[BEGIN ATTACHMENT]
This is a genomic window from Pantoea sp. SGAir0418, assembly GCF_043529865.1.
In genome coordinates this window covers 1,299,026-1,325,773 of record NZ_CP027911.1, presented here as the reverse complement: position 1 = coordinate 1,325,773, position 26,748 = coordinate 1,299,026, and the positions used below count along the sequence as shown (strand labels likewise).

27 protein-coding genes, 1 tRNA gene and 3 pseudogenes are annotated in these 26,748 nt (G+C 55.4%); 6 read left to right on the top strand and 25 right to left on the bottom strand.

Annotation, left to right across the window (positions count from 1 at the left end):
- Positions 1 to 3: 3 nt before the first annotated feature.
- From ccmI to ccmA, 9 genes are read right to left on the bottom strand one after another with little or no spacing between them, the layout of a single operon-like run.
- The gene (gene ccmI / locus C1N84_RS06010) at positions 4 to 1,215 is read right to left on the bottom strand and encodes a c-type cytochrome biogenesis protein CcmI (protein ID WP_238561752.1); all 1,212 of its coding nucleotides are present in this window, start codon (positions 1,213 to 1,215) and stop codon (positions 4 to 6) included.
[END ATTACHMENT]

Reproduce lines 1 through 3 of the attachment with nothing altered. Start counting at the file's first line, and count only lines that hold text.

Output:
This is a genomic window from Pantoea sp. SGAir0418, assembly GCF_043529865.1.
In genome coordinates this window covers 1,299,026-1,325,773 of record NZ_CP027911.1, presented here as the reverse complement: position 1 = coordinate 1,325,773, position 26,748 = coordinate 1,299,026, and the positions used below count along the sequence as shown (strand labels likewise).

27 protein-coding genes, 1 tRNA gene and 3 pseudogenes are annotated in these 26,748 nt (G+C 55.4%); 6 read left to right on the top strand and 25 right to left on the bottom strand.